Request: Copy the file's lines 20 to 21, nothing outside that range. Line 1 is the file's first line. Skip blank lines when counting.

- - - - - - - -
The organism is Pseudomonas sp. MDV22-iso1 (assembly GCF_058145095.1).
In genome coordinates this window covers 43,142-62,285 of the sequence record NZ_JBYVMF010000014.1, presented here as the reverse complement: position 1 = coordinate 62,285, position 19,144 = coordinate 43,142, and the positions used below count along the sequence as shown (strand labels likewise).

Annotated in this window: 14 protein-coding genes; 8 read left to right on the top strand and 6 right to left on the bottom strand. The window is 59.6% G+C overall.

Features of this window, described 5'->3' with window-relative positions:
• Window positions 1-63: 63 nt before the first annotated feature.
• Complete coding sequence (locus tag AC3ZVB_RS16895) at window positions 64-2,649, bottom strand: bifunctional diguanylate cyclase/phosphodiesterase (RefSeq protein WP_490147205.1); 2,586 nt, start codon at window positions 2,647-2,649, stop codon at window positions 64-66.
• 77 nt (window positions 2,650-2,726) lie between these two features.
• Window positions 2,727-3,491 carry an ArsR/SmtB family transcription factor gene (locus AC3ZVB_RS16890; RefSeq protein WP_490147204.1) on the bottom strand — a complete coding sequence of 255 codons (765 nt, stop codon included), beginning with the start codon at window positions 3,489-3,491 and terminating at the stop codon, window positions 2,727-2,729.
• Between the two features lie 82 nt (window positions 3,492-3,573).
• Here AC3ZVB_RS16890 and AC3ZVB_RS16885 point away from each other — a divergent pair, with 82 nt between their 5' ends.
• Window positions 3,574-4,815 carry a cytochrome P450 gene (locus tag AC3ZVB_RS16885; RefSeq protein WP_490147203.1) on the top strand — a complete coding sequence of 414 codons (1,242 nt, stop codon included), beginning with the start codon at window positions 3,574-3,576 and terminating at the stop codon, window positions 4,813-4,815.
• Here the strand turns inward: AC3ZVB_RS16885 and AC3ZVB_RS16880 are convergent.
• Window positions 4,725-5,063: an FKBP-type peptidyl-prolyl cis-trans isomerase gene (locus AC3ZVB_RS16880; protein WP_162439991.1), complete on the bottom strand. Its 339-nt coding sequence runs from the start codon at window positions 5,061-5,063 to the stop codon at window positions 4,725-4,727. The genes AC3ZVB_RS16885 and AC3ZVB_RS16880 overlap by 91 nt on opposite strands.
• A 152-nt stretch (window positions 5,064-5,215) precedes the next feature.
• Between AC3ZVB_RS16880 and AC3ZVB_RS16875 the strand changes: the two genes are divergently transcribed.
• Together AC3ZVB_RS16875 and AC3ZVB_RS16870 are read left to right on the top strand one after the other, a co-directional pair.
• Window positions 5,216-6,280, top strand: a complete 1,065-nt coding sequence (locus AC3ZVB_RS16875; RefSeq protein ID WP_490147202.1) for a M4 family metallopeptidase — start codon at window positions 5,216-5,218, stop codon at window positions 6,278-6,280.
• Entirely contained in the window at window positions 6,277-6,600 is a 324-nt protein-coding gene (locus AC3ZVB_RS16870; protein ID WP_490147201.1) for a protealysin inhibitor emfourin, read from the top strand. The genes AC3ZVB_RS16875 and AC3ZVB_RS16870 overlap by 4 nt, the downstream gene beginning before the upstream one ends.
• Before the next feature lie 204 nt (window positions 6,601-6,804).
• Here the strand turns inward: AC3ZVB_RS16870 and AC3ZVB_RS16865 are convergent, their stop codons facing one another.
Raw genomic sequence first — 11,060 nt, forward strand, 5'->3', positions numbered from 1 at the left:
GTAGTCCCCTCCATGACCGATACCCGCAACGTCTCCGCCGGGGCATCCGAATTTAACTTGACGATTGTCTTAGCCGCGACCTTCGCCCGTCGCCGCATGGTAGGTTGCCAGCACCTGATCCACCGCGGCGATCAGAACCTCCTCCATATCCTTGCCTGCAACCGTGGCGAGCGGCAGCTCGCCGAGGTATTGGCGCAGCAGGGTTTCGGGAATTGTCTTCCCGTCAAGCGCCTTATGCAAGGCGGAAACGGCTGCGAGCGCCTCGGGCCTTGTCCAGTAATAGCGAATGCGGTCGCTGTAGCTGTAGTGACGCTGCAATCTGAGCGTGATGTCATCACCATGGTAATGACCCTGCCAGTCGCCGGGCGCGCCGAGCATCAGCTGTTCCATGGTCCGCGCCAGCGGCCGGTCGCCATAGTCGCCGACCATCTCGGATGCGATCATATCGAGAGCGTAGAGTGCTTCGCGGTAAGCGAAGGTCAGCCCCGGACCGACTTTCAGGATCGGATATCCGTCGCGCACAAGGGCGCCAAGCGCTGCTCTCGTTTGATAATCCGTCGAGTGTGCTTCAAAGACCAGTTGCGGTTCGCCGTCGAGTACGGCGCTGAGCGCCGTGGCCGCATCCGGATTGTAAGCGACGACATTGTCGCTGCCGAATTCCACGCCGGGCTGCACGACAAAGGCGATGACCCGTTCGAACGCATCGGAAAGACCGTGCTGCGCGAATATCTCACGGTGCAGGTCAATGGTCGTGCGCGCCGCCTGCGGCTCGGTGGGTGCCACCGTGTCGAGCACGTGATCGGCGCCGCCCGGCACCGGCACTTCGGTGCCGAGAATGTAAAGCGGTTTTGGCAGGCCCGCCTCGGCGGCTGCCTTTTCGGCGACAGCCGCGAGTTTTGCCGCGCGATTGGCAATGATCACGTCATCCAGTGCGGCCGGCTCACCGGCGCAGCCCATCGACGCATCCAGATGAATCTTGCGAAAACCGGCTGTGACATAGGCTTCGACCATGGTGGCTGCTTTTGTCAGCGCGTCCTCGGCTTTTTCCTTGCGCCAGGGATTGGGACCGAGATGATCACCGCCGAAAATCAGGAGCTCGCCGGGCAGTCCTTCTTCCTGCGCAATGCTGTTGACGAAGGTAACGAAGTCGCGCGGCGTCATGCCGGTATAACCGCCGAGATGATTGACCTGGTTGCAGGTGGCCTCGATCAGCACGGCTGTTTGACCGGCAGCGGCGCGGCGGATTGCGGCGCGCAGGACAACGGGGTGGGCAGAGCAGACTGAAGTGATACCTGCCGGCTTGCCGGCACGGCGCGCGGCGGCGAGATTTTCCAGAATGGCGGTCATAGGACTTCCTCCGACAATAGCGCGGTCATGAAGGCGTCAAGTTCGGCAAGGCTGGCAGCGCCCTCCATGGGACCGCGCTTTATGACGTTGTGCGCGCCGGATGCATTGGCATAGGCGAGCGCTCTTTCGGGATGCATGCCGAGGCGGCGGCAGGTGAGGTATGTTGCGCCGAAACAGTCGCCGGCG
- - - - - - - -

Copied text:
• Here the strand turns inward: AC3ZVB_RS16870 and AC3ZVB_RS16865 are convergent, their stop codons facing one another.
Raw genomic sequence first — 11,060 nt, forward strand, 5'->3', positions numbered from 1 at the left: